By Rachel Nichols
Page 2

EDITOR'S NOTE: On occasion, we all need help. But where to turn? Fortunately, Rachel Nichols is here to bring us the special kind of advice that only the world's greatest athletes can dole out. Whether to take it or not … well, that's up to you. Today's Ill-Advised expert: Torii Hunter, Minnesota Twins center fielder. He's likely out for the rest of the season with a small fracture in his ankle, which means he has time to rev up his career as an ill-advised columnist.

RACHEL: OK, Torii, Ill-Advised is back after a hiatus, and you're headlining. I'm like you coming back into spring training here -- can you help me ease back in?

TORII: Oh yeah, I'll carry you. I give outstanding advice.

RACHEL: This is excellent news, because I don't get to split-squad this. I do get to start with an easy question, though -- our usual opener: What's the best advice anyone ever gave you?

TORII: The best advice? Probably from this old mechanic I used to know in the 'hood. Grey-haired guy, had the cigarette dangling all the time and everything, and he said, "Don't take no wooden nickel." Meaning, don't take no mess from nobody. Work hard, and get what you can get. He was one of those dirty guys, but one of those dirty guys with an insight on life.

RACHEL: A thoughtful mechanic. Although that's not what "Don't take no wooden nickel" means, usually.

TORII: Well, he was a marijuana smoker. So he was a deep philosopher.

RACHEL: Great, Torii. First column back, you're already trying to get me in trouble. Say it with me please: We do not endorse smoking illegal drugs.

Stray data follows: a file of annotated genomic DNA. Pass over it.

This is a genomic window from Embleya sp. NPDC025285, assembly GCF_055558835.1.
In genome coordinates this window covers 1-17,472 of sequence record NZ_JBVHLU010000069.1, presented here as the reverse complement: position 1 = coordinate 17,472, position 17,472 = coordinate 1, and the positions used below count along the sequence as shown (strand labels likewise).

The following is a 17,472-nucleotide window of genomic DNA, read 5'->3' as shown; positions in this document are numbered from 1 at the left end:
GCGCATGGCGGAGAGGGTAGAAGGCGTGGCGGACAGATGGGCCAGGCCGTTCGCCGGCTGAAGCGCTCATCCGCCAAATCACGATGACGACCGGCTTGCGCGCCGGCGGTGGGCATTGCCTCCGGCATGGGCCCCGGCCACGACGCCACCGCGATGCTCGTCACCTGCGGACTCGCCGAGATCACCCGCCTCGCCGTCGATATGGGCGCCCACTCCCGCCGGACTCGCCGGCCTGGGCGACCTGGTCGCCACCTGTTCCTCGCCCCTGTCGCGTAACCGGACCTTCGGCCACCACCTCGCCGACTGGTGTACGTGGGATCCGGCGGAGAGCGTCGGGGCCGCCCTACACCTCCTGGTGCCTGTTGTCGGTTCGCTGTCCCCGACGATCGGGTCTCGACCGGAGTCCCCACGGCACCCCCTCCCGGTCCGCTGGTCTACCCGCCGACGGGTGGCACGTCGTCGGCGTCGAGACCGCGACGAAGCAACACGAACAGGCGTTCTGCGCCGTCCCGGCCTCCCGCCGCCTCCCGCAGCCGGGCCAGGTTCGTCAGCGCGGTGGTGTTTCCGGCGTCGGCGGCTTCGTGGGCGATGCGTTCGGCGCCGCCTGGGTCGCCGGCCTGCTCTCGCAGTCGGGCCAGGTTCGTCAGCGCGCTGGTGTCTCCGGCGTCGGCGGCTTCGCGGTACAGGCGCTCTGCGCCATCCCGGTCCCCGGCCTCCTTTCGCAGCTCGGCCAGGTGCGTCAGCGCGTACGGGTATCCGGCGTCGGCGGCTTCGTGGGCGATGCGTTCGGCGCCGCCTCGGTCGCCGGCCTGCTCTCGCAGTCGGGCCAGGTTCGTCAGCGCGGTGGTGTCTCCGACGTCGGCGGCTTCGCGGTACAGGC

TORII: Exactly. But he did. That's all I'm saying. And he gave good advice.

RACHEL: We'll see whether your drug-free self can do the same. Your first question is from Perry Winston from Dallas. He writes, "I play left field for my junior high baseball team, and I'm so bored during games I want to stick a screwdriver in my eye. It's fun when I get to bat -- but you've got to give me something to think about or entertain myself with when I'm out by that fence. I'm going crazy."

Torii Hunter
When life slows down in center field, a little music might help.

TORII: Well, if he ever makes it to pro ball, trust me, there is no down time because all the guys can hit. So every time, you're running everywhere. But high school or younger leagues, kids can't hit, so you got to do something. Maybe sneak an I-Pod out there. Put an I-Pod in between the shirts, get some wireless headphones and listen to some music out there.

RACHEL: You seem to have that all figured out.

TORII: I tried it. Spring training games.

RACHEL: You did not.

TORII: Um. No? No, really, no. Not yet, anyway.

RACHEL: Okaaay. We're moving on before this gets into something Terry Ryan wants to know about. How about this one from David Valenzuela in Phoenix? He says, "I want to get a dachshund, but my girlfriend doesn't like them. We both know I'm getting it anyway. How do I smooth her over?"

TORII: My wife is scared of dogs, too. But I think I'm going to take her to one of those dog psychiatrists.

RACHEL: They have those, you know. Psychiatrists for dogs. Otherwise known as trash cans for money.